This week marks the 15th anniversary of the invasion of Iraq. US leaders' now-infamous pretexts for the attack included Iraq's weapons of mass destruction, and Iraqi President Saddam Hussein's suspected links to al-Qaeda. Carried out by the so-called 'coalition of the willing', which included the US, the UK, Spain, Australia, and a number of other smaller countries, the invasion was condemned by US allies France and Germany, as well as Russia and China.
In neighboring Iran, the invasion was met with concerns about the creation of another US foothold in the region, along with fears that Iraq's destabilization and destruction could lead to something much worse.
Following the invasion, the diplomat recalled, none of the US's claims, from Iraqi WMDs, to Saddam's alleged support for al-Qaeda, to the argument that the US was on a mission to liberate Iraq and overthrow its dictatorship, turned out to be true. "The real US goal was Iraq's occupation, the deployment of US forces and, over the long-run, an attack on Iraq's neighbors," Afghani said. "The goal included an attempt to keep Tehran in fear of a possible blockade and invasion," he added.
Arguing that the invasion was accompanied by destruction, violence, and crimes against humanity, Afghani stressed that the end result was essentially the destruction of Iraq's infrastructure and economy, as well as its army, which had once been one of the strongest in the Middle East.
Afghani recalled that during the occupation, Washington attempted to tie Iraq up into a number of onerous and one-sided agreements, including long-term base agreements, essentially aimed at forcing the country to capitulate. As a result, a number of militia groups were formed to resist the US occupation, including Asa'ib Ahl al-Haq, the Badr Organization, and others.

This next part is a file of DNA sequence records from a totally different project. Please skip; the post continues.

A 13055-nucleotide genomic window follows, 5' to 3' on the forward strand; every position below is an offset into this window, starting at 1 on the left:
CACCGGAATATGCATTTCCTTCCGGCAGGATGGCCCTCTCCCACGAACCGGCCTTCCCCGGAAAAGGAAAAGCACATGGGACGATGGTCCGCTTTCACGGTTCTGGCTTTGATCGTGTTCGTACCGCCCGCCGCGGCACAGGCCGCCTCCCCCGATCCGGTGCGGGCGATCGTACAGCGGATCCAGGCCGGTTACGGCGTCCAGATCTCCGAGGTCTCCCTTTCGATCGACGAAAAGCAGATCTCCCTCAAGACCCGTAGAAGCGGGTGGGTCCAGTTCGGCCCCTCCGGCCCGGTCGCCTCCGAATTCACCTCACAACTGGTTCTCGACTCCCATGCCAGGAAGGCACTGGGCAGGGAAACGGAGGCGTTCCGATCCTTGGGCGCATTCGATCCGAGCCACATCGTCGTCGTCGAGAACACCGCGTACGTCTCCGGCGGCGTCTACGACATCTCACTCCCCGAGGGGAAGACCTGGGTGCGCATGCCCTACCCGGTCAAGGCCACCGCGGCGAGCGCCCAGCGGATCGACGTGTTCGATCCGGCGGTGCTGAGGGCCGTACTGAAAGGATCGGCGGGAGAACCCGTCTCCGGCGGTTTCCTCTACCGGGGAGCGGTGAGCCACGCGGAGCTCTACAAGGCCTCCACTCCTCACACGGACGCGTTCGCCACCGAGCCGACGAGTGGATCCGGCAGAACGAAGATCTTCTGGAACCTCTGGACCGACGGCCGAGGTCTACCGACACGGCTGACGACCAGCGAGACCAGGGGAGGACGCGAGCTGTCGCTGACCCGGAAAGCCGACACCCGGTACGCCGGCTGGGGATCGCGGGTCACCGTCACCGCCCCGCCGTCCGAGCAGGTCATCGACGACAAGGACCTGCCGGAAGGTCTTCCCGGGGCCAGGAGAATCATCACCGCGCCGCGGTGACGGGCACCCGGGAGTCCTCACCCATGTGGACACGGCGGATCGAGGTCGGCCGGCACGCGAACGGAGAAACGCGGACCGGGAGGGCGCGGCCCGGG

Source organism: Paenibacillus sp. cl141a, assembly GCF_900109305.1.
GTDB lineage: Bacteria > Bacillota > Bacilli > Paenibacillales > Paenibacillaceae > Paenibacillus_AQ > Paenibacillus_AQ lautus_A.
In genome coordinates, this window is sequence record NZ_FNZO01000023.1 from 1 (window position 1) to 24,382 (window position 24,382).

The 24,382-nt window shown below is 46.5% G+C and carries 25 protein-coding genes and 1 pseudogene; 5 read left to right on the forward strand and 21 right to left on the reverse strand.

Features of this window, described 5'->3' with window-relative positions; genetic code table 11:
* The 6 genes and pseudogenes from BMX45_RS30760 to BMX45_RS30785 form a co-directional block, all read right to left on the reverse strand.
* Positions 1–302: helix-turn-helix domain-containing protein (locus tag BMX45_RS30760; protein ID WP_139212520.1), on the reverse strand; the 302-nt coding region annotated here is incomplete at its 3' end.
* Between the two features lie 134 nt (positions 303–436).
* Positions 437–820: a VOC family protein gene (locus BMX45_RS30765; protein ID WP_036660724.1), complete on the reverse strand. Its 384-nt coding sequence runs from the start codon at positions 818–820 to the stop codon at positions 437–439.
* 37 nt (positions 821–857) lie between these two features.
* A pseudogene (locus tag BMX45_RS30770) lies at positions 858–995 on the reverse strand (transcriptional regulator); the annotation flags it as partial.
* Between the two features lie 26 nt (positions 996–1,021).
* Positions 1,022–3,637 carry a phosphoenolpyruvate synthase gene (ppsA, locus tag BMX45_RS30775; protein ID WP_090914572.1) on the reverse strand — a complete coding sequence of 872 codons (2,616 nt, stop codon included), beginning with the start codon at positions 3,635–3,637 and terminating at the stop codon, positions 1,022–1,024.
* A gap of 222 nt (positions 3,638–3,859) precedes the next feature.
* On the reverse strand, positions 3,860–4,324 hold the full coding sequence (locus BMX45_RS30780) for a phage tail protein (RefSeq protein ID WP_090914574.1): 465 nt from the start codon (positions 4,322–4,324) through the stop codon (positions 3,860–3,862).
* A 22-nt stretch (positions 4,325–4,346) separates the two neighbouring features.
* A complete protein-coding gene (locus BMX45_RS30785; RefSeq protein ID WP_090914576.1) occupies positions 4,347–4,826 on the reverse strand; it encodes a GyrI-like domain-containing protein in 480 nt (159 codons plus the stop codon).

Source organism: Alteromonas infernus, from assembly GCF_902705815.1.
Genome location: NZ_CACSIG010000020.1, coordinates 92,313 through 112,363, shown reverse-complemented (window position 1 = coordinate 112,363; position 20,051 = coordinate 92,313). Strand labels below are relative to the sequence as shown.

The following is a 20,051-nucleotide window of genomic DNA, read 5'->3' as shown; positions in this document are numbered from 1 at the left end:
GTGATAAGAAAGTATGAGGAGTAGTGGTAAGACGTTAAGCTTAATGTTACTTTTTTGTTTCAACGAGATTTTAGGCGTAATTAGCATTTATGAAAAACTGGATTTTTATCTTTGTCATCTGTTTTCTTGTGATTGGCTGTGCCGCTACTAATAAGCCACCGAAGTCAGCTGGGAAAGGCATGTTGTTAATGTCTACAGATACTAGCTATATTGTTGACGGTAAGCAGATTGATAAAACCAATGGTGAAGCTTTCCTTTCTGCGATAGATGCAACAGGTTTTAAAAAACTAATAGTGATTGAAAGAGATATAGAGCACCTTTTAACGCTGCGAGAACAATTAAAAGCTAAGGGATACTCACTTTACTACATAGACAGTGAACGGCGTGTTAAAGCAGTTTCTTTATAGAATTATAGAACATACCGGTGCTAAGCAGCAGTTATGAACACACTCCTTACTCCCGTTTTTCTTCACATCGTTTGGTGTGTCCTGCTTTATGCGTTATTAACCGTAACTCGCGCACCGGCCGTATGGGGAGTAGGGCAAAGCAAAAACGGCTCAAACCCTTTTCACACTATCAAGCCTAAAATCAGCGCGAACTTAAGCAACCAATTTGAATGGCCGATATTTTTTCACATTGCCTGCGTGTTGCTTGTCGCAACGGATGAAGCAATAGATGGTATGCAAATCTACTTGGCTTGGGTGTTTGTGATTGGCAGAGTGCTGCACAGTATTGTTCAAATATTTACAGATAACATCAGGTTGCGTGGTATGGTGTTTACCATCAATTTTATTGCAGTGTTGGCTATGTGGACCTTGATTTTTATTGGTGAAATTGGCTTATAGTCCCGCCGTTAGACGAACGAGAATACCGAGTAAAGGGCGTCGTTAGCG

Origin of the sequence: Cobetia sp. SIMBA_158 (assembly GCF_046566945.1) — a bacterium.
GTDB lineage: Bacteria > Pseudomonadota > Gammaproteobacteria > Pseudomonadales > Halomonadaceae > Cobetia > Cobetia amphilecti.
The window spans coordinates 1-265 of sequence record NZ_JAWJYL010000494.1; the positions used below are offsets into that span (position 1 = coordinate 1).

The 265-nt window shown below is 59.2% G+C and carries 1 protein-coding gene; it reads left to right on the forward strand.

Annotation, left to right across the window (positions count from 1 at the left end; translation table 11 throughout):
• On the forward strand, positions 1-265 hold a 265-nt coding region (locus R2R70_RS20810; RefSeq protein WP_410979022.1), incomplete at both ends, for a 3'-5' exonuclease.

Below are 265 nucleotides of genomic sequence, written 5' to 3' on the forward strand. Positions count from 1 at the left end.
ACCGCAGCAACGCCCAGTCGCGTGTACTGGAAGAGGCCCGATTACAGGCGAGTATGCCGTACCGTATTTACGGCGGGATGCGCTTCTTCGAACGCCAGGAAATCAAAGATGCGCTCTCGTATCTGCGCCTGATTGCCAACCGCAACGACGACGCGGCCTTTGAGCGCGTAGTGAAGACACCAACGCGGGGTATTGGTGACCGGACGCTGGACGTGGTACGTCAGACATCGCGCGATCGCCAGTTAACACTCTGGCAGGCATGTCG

"These were trained under the leadership of Iranian general Qasem Soleimani, and managed to inflict considerable damage to the American military, their equipment and bases. America could no longer tolerate such losses," and formally withdrew from Iraq in late 2011, the diplomat noted.
Ultimately, Afghani noted, the sad end result "was the destruction of Iraq's infrastructure, its economy, and the literal fragmentation of the country, resulting in the strengthening of religious and ethnic confrontation."
At the same time, he added, "the slogans about Saddam's supposed WMDs, which the Americans used as a pretext for their invasion, turned out to be one big lie. This is a lie that we continue to see to this day: it is the same scenario Washington is actively using in Syria, accusing Bashar Assad's forces of using chemical weapons in Eastern Ghouta."
Finally, Afghani recalled, together with Iraq's division and destruction, the American invasion brought with it "the greatest evil – giving rise to the extremists. Al-Qaeda in Iraq turned into Daesh. After 2011, militants from this group managed to do what the Americans had failed to do during their campaign. Daesh seized broad swatches of Iraq's territory and its oil fields, committed many atrocities and crimes, and held Iraqis in fear over the course of many years. Daesh became a threat not just for the countries of the region, but for Europe and other countries."
Summing up the Iranian position on the US invasion, Afghani emphasized that "notwithstanding our hostile relationship toward Saddam's dictatorial regime, with which Iran had fought for eight years [during the 1980-1988 Iran-Iraq War], he did not deserve to be executed at the hands of the Americans. They destroyed Iraq, its economy, and plundered its oil resources. If anyone was to bring Saddam to justice for his actions, it should have been the Iraqi people, not US invaders who have brought so much grief and distress to the country."
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The views and opinions expressed by Seyed Hadi Afghani are those of the expert and do not necessarily reflect those of Sputnik.